50 years later, innovation is still the watchword for Lexington Insurance

by Caitlin Bronson23 Sep 2015
When Lexington Insurance Company was founded 50 years ago, it was one of just a few insurers specializing in the writing of surplus lines coverage. Four people worked for the company, which started with $3 million in gross written premium from its property/casualty business.

A lot has changed since then. The Boston-headquartered insurer is now the largest surplus lines carrier in the country, claiming a 9.4% share of the market and writing more than $3.7 billion in premiums as an AIG company.

The essentials, however, remain the same. Just as in 1965, Lexington is a leader in insuring what many consider uninsurable – and creating products that influence how other carriers approach risk.

In the past five years alone, the company has created solutions for the alternative energy industry, craft breweries, mandatory home evacuations and the commercial fallout resulting from celebrity scandal. Lexington and AIG Aerospace also joined together to launch a product for unmanned aerial vehicles, and the insurer is currently exploring robotics – an industry projected to be one of the top-performing sectors in the US by 2060.

“Whether or not the standard markets are prepared for these kinds of risks, our E&S underwriters are able to react quickly with the freedom of rate and form,” said Matthew Power, head of strategic development with Lexington.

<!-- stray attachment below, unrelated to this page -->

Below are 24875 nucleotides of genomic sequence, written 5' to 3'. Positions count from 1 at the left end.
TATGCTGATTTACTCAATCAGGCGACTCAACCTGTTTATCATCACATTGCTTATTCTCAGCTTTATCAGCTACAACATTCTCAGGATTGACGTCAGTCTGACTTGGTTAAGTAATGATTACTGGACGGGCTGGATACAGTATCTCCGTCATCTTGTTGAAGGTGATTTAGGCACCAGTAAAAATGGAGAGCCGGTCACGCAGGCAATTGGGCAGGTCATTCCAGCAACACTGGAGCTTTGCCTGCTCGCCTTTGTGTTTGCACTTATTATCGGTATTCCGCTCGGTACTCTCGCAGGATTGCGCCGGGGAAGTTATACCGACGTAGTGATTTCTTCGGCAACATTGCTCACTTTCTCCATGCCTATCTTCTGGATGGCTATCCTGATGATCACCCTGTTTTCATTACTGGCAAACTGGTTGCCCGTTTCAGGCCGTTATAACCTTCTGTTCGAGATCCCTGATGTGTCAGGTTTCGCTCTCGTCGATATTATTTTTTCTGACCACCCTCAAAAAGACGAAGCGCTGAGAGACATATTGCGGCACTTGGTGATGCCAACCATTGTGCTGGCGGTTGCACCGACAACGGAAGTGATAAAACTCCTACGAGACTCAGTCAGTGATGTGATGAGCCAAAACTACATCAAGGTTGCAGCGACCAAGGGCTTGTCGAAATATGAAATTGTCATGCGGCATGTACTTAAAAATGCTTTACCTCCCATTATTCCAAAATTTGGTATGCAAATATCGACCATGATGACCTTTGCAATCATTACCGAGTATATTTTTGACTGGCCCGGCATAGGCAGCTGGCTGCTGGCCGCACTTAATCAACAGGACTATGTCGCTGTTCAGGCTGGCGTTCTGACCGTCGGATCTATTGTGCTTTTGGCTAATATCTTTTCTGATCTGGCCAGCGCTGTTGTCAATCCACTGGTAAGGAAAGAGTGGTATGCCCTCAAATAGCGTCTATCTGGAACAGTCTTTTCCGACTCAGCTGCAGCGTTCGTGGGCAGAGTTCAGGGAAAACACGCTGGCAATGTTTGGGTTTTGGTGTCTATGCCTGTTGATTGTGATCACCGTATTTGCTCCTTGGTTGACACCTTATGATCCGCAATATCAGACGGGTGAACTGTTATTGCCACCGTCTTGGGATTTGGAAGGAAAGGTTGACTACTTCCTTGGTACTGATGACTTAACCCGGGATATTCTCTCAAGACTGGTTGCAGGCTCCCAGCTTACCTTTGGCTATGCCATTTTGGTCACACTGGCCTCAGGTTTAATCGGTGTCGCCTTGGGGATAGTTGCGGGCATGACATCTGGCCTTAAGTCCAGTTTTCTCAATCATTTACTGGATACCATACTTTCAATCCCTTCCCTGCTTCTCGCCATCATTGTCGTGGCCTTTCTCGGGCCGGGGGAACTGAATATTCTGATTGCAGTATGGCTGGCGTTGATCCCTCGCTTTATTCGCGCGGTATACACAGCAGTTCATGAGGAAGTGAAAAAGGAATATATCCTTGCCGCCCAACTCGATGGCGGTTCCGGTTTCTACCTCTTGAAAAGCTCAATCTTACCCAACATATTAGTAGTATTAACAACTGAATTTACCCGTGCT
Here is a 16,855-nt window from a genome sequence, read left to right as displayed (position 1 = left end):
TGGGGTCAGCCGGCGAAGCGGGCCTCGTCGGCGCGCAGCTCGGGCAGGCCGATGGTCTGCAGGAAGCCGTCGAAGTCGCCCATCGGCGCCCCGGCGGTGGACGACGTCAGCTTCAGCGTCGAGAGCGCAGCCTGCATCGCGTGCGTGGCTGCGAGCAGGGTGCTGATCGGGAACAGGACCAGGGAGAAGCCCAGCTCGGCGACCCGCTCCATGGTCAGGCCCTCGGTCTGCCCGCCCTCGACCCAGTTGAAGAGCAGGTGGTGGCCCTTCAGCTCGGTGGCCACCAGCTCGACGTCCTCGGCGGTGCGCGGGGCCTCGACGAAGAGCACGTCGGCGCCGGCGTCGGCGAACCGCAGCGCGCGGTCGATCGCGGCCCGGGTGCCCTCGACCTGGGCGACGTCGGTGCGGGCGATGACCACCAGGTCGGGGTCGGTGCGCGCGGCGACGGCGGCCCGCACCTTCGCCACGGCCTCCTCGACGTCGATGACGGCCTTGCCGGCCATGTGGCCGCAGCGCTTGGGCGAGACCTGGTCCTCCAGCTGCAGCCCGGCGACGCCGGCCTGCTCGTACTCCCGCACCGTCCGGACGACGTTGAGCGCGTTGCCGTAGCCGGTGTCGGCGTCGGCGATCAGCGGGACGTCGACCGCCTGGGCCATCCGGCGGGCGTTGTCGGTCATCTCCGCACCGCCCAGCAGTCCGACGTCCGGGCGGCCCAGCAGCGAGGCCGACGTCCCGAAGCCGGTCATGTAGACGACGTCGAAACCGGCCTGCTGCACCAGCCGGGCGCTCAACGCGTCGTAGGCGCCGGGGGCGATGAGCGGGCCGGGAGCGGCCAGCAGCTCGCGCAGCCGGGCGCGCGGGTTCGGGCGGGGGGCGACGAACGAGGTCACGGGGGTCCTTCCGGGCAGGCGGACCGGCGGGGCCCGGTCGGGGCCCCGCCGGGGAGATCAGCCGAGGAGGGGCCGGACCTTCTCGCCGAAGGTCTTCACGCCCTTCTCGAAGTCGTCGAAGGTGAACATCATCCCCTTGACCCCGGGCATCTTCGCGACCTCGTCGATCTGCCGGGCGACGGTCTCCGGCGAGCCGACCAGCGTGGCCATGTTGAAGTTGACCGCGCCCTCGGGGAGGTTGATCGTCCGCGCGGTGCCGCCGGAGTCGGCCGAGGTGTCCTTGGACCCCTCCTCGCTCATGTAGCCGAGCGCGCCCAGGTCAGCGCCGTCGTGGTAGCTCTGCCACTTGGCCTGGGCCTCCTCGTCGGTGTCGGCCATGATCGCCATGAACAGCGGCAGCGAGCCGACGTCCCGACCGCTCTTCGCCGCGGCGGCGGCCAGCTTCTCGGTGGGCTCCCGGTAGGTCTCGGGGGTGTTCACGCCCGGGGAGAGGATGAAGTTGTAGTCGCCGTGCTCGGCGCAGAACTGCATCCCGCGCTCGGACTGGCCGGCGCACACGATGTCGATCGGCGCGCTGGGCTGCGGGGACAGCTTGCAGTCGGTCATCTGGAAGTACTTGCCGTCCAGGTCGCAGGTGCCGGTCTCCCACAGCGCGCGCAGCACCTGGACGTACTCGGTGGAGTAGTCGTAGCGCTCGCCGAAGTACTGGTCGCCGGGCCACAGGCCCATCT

In order to ensure it’s ahead of the curve when it comes to new and emerging markets, Lexington runs what it calls “Innovation Boot Camp” – a 12-week program in which employees identify new commercial trends and ultimately develop solutions that are presented to AIG senior management.

And before detractors raise the issue of a lack of historical data on which to base rates, Power says Lexington is very careful to craft a solid underwriting basis that supports actuarially sound pricing and sustainable products.

“When it comes to insuring new industries, one can find analogous risks or proxies that inform underwriting. We do that and we take it quite seriously,” he said. “This is not a guesstimate. We work very hard to build the right coverage and find those tangible data points.”

In one instance, Lexington managed to craft coverage for hospitals in the event of nosocomial infections or outbreaks by researching CDC data on the number of outbreaks per state, the number of beds in each hospital and the number of hospitals per state, among other relevant information.

“One of the great things about our business is we’ve made significant investments in science and data analytics in order to provide greater insight into pricing new exposures,” Power said.

Yet even as Lexington continues to grow and harness new technological tools, the company is intent on preserving what has historically been the industry’s backbone: personal relationships. Independent insurance agents and wholesalers have frequently been the originators of some of Lexington’s most cutting-edge products, and that is no different today.

“As large as we are, management is very small,” said Power. “It allows us to be nimble and responsive. If agents see what they believe to be a trend that needs a solution, they should by all means contact us because these discussions are happening daily in life at AIG.”